I’m still having tons of fun with Out of the Park Baseball 18, but if any of you, my readers, know the answer to the upcoming question, please chime in here or on Facebook: All my players’ injuries seem to be season-ending. Does anyone know a way to adjust injure severity mid-season? Or do I have to wait until the next season rolls around to make adjustments? I am losing so many players on my Pittsburgh Steel Hounds, and the entire league is as well. I’ve searched through the manual and screen pages to see if I can adjust the severity of said injuries. So far, no such luck. I even went so far as to go on Twitter and tweet Out of the Park Baseball 18 directly and so far they have not replied. I still feel it’s the best baseball simulation ever made, with MLB The Show a close second.

Finally, I get a chuckle when Rebecca and I go through our stat numbers and the blog entry about my restful summer comes up. I met none of these goals, nor am I going to any time soon. I work four days a week and quite literally need to be off my feet as much as possible on my days off. With me having my job, this summer and now early fall has been way more hectic, but also fulfilling, than I ever thought it would be. I actually enjoy hopping on the bus early, getting my breakfast there, and clocking in. So far, so good, except for some construction woes. It seems like State College goes through a multitude of construction every summer. On this particular project going through the main artery of town, a problem arose and they had to redo all of it. One time I sat on the bus for 20 minutes and moved half a block. My job has a policy that if you call in and let them know that you on a bus delayed by traffic, it is an excused lateness.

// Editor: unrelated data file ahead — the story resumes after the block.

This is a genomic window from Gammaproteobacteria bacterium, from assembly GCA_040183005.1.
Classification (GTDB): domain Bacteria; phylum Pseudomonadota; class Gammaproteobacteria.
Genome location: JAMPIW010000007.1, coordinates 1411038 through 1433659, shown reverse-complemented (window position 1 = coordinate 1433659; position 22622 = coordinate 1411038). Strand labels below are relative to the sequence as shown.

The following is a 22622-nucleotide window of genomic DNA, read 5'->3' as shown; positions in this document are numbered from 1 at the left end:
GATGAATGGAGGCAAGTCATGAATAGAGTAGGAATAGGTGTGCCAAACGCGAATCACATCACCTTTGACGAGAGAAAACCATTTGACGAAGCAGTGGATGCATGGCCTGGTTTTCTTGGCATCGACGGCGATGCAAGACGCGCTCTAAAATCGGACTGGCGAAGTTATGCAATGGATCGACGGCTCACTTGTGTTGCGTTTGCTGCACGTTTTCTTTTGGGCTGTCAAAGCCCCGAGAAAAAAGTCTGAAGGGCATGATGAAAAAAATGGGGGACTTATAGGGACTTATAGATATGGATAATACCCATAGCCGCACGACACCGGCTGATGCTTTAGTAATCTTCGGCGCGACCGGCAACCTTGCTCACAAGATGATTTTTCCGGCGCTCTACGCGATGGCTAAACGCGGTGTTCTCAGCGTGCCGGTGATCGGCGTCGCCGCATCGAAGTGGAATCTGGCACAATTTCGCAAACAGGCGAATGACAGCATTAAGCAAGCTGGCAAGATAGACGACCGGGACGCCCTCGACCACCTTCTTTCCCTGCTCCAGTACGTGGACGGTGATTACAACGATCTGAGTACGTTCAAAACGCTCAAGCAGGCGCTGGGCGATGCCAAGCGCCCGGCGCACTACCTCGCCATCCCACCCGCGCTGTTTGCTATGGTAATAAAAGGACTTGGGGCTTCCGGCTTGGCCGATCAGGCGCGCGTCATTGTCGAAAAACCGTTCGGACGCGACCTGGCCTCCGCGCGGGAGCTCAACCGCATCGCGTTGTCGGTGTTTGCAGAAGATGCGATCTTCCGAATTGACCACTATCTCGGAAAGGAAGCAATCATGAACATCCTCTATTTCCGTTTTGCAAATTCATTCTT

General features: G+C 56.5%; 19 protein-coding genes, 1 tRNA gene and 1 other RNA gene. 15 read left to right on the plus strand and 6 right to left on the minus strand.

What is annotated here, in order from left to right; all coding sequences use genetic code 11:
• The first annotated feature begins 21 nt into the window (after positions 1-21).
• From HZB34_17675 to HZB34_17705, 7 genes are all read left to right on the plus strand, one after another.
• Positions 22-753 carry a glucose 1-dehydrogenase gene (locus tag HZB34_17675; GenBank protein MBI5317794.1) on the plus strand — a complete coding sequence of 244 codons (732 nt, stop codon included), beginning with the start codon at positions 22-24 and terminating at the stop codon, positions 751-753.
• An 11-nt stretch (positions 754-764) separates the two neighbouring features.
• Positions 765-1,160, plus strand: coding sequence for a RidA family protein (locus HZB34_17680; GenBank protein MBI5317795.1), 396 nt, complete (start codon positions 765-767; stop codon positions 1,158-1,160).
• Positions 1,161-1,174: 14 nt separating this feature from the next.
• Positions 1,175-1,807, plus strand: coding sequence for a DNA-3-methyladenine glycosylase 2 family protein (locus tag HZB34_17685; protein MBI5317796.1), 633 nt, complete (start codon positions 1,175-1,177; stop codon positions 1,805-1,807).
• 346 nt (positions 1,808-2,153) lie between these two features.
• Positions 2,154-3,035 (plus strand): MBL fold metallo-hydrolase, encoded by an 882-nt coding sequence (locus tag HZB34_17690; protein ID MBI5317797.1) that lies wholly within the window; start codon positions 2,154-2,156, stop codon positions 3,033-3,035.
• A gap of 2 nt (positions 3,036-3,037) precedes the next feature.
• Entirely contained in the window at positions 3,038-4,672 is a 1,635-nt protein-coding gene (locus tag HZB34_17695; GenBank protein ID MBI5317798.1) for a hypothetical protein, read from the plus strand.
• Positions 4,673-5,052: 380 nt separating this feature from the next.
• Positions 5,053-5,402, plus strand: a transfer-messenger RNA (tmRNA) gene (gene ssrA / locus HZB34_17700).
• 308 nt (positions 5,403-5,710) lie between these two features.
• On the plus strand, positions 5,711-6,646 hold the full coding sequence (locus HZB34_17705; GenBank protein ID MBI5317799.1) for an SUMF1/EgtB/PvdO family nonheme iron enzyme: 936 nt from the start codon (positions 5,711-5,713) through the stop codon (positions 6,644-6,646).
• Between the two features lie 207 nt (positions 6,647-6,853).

So much for my hodgepodge couple of days. Until next time, I bid you a good day, take care, and as always, happy reading.

Hectic day at work yesterday

Greetings, readers. I was planning to have a top ten list of my pet peeves today, but I discovered that I had already created the list on August 22, 2012. Well, good news for you, I have another topic in mind and I think it will interest you.